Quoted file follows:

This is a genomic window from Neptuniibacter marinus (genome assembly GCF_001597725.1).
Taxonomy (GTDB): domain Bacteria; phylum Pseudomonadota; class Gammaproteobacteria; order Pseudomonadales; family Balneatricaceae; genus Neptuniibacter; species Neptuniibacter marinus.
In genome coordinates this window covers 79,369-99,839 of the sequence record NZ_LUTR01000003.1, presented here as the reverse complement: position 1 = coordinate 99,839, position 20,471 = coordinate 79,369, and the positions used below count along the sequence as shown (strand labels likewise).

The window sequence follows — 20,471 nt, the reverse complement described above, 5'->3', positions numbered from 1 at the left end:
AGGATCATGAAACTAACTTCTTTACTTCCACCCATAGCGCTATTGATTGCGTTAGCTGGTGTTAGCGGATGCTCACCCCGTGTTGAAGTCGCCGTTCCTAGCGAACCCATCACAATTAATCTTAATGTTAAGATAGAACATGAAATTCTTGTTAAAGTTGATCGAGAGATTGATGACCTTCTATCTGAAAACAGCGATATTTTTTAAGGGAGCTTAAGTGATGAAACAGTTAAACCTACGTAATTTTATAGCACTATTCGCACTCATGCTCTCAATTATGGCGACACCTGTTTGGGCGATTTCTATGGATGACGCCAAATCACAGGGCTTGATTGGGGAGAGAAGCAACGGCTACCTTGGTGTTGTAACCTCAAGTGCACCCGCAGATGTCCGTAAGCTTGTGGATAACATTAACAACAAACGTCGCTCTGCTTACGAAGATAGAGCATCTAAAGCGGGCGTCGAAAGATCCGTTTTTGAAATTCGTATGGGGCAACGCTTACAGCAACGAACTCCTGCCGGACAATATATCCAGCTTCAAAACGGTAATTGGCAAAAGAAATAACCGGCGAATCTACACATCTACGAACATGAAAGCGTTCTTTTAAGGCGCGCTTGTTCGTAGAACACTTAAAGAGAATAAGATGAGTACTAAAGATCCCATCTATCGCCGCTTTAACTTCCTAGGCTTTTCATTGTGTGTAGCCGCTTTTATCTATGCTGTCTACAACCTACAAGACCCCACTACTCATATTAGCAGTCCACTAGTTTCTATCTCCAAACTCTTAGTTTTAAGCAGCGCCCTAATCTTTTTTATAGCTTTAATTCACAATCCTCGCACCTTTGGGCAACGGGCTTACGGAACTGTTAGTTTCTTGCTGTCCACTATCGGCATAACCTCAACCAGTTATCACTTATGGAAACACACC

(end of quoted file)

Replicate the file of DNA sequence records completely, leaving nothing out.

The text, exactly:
This is a genomic window from Neptuniibacter marinus (genome assembly GCF_001597725.1).
Taxonomy (GTDB): domain Bacteria; phylum Pseudomonadota; class Gammaproteobacteria; order Pseudomonadales; family Balneatricaceae; genus Neptuniibacter; species Neptuniibacter marinus.
In genome coordinates this window covers 79,369-99,839 of the sequence record NZ_LUTR01000003.1, presented here as the reverse complement: position 1 = coordinate 99,839, position 20,471 = coordinate 79,369, and the positions used below count along the sequence as shown (strand labels likewise).

The window sequence follows — 20,471 nt, the reverse complement described above, 5'->3', positions numbered from 1 at the left end:
AGGATCATGAAACTAACTTCTTTACTTCCACCCATAGCGCTATTGATTGCGTTAGCTGGTGTTAGCGGATGCTCACCCCGTGTTGAAGTCGCCGTTCCTAGCGAACCCATCACAATTAATCTTAATGTTAAGATAGAACATGAAATTCTTGTTAAAGTTGATCGAGAGATTGATGACCTTCTATCTGAAAACAGCGATATTTTTTAAGGGAGCTTAAGTGATGAAACAGTTAAACCTACGTAATTTTATAGCACTATTCGCACTCATGCTCTCAATTATGGCGACACCTGTTTGGGCGATTTCTATGGATGACGCCAAATCACAGGGCTTGATTGGGGAGAGAAGCAACGGCTACCTTGGTGTTGTAACCTCAAGTGCACCCGCAGATGTCCGTAAGCTTGTGGATAACATTAACAACAAACGTCGCTCTGCTTACGAAGATAGAGCATCTAAAGCGGGCGTCGAAAGATCCGTTTTTGAAATTCGTATGGGGCAACGCTTACAGCAACGAACTCCTGCCGGACAATATATCCAGCTTCAAAACGGTAATTGGCAAAAGAAATAACCGGCGAATCTACACATCTACGAACATGAAAGCGTTCTTTTAAGGCGCGCTTGTTCGTAGAACACTTAAAGAGAATAAGATGAGTACTAAAGATCCCATCTATCGCCGCTTTAACTTCCTAGGCTTTTCATTGTGTGTAGCCGCTTTTATCTATGCTGTCTACAACCTACAAGACCCCACTACTCATATTAGCAGTCCACTAGTTTCTATCTCCAAACTCTTAGTTTTAAGCAGCGCCCTAATCTTTTTTATAGCTTTAATTCACAATCCTCGCACCTTTGGGCAACGGGCTTACGGAACTGTTAGTTTCTTGCTGTCCACTATCGGCATAACCTCAACCAGTTATCACTTATGGAAACACACC